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India Inc's business confidence dips, reveals NCAER study
June 10, 2016

Their survey index of firms dipped in JanApril to a 10quarter low; however, political confidence measure rose

 

India Inc's confidence in the economy and their businesses fell to a 10quarter low in the threemonth period ending April this year, showed a survey of the National Council of Applied Economic Research.

 

Their Business Confidence Index (BCI) declined to 121.6 points in the latest round, 6.7 per cent lower than the 130.3 points in the quarter ended January. However, the Political Confidence Index (PCI) rose 2.1 per cent to a fourquarter high of 139.2 points. However, it was nowhere near the peak of 183 points witnessed for the Narendra Modi government in the quarter ended January 2015.  

 

Three of the four components of the BCI showed a deterioration in sentiment between January and April; one component had increased marginally. BCI was mainly driven down by deterioration in sentiment of the component on whether the ‘financialposition of firms will improve in the next six months’. In April, only 43.8 per cent of the companies thought so versus 59.8 per cent in January. As many as 44.8 per cent of the companies thought there would be no change.

 

All the five sectors showed deterioration in business sentiment in April over January, indicating the decline in sentiment was wide­ranging. However, the fall in BCI was moderate in the case of services and consumer durables (by 1.4 and 2.9 per cent, respectively), whereas it fell sharply by 9.5, 9.3 and 8.8 per cent, respectively, in the intermediate goods, consumer non­durables and capital goods sectors.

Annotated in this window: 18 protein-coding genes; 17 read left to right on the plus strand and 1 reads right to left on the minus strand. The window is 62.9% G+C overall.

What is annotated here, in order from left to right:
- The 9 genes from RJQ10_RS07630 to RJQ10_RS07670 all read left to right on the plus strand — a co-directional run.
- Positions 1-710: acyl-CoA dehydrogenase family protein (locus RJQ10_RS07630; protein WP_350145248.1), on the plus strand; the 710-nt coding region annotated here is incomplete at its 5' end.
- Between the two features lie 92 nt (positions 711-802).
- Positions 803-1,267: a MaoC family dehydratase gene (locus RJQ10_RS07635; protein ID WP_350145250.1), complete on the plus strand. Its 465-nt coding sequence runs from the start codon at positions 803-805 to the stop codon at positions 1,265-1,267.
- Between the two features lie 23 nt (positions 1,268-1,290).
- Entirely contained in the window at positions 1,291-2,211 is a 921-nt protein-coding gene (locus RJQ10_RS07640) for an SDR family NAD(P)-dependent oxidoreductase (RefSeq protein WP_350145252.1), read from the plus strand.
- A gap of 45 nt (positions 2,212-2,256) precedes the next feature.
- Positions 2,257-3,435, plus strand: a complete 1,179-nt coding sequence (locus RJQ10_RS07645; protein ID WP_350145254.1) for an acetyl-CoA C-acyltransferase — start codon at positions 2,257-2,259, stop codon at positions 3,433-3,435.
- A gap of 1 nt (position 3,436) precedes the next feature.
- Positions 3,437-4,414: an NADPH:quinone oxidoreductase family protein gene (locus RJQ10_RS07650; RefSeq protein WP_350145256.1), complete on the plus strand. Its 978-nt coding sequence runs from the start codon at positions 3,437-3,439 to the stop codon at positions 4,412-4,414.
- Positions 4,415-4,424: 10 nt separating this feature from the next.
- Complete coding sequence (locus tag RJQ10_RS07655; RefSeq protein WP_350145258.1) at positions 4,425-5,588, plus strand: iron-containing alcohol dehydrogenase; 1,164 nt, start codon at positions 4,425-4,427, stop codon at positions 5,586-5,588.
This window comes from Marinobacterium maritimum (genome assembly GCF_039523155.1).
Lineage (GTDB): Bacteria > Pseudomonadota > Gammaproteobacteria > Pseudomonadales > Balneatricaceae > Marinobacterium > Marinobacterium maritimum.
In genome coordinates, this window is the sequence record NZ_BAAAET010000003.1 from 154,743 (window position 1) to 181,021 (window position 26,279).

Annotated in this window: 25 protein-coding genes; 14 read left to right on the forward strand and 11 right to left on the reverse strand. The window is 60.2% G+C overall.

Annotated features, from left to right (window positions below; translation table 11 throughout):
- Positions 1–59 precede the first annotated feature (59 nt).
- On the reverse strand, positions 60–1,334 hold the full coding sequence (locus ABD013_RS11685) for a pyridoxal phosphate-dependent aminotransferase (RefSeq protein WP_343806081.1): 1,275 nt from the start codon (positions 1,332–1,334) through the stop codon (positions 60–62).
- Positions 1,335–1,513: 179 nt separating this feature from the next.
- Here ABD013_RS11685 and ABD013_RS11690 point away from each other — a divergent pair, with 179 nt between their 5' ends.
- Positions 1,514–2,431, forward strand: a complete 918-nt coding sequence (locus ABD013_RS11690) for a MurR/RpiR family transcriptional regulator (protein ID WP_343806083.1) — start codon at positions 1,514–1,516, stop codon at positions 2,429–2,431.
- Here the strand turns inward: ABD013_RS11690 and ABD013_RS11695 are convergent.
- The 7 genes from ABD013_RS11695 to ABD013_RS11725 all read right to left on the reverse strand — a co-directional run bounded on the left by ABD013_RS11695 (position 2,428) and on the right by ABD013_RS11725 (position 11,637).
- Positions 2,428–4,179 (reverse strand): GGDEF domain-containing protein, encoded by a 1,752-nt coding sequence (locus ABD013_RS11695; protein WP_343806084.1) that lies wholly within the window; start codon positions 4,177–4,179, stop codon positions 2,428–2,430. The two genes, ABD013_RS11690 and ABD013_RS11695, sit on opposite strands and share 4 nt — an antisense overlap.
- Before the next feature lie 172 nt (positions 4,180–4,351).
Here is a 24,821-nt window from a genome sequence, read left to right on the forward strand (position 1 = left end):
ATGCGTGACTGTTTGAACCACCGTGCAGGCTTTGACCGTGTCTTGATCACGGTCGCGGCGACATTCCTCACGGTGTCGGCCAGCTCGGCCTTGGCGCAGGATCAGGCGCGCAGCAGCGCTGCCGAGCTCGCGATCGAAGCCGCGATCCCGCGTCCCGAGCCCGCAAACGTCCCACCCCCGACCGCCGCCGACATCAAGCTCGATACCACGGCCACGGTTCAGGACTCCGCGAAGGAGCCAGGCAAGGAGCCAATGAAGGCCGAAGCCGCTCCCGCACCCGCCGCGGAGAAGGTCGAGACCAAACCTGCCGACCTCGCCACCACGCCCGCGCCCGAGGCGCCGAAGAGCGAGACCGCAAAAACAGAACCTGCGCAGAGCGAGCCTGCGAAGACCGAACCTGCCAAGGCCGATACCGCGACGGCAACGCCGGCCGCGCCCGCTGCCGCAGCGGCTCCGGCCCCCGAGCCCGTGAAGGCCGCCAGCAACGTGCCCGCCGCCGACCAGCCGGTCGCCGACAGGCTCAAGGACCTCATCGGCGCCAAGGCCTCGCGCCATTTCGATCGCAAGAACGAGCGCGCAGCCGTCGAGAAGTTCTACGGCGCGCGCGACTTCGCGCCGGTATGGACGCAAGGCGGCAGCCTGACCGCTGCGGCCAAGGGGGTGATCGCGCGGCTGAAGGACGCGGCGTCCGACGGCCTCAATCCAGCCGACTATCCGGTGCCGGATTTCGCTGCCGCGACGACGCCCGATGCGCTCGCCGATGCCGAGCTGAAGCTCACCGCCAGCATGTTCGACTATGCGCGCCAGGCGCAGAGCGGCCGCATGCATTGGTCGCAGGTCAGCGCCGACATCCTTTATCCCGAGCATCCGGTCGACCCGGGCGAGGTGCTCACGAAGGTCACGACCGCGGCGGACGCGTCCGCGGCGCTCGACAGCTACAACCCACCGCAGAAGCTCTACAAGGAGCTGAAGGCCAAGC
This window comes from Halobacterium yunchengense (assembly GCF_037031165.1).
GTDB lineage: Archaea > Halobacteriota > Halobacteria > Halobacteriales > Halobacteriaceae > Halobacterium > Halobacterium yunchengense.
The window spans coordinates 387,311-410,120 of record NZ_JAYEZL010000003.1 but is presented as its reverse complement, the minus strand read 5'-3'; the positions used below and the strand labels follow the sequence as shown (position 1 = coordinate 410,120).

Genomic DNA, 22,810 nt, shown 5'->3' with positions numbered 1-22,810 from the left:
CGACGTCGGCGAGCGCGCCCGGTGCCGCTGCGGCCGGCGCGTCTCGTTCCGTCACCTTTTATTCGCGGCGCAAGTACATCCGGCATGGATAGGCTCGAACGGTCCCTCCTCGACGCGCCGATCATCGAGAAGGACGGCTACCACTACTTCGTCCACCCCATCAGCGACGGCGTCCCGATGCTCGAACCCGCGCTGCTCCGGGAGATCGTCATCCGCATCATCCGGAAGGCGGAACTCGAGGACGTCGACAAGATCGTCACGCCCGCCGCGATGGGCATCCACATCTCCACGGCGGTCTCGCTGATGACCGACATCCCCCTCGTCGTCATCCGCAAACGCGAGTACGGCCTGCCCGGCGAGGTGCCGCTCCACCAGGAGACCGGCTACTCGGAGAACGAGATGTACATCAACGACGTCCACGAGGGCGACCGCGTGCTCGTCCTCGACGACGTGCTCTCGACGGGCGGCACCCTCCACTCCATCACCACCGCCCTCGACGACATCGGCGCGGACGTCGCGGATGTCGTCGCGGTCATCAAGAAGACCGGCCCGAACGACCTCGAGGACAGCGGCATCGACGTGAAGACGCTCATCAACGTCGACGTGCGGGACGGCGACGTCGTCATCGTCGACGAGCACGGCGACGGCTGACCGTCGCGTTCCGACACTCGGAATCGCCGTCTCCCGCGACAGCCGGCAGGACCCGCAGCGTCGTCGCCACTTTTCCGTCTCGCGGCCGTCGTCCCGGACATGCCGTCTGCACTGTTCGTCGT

The eastern region showed a significant improvement (11.2 per cent) in BCI, the western (minus 15.8 per cent) and southern (minus 17.9 per cent) ones a sharp dip and the northern region (minus 0.5 per cent) hardly any change, quarter on quarter.

 

All groups of companies recorded a decline in business sentiment, except those in which annual turnover was less than Rs 1 crore, which showed a marginal increase of 0.3 per cent between January and April. The biggest decline in BCI, of 11.4 per cent, was in firms with annual turnover of Rs 1–10 crore.

 

All groups of companies across type of ownership registered a decline. The largest in BCI, of 7.4 per cent, was at partnership or individual­owned companies.

 

Overall sentiments regarding production, domestic sales, exports, imports of raw materials, and pre­tax profits continued to remain subdued in April over January. Expectations regarding the costs of raw materials, labour and electricity remained muted. Hence, after showing positive signs of turning in January, the sentiment at labour markets again took a turn for the worse, as a result of which these continued to remain subdued.

 

Even as PCI rose over the earlier quarter, the outlook was mixed — expectations improved in the case of four components and worsened in four others. The components for which more positive responses were recorded were ‘managing a conducive political climate’, ‘managing the exchange rate’, ‘managing unemployment’ and ‘managing overall economic growth’. A decline was recorded in positive responses on ‘managing government finances’, ‘external trade negotiations’, ‘pushing the economic reforms forward’, and ‘managing inflation’.

 

Published in: Business Standard,  June 10, 2016

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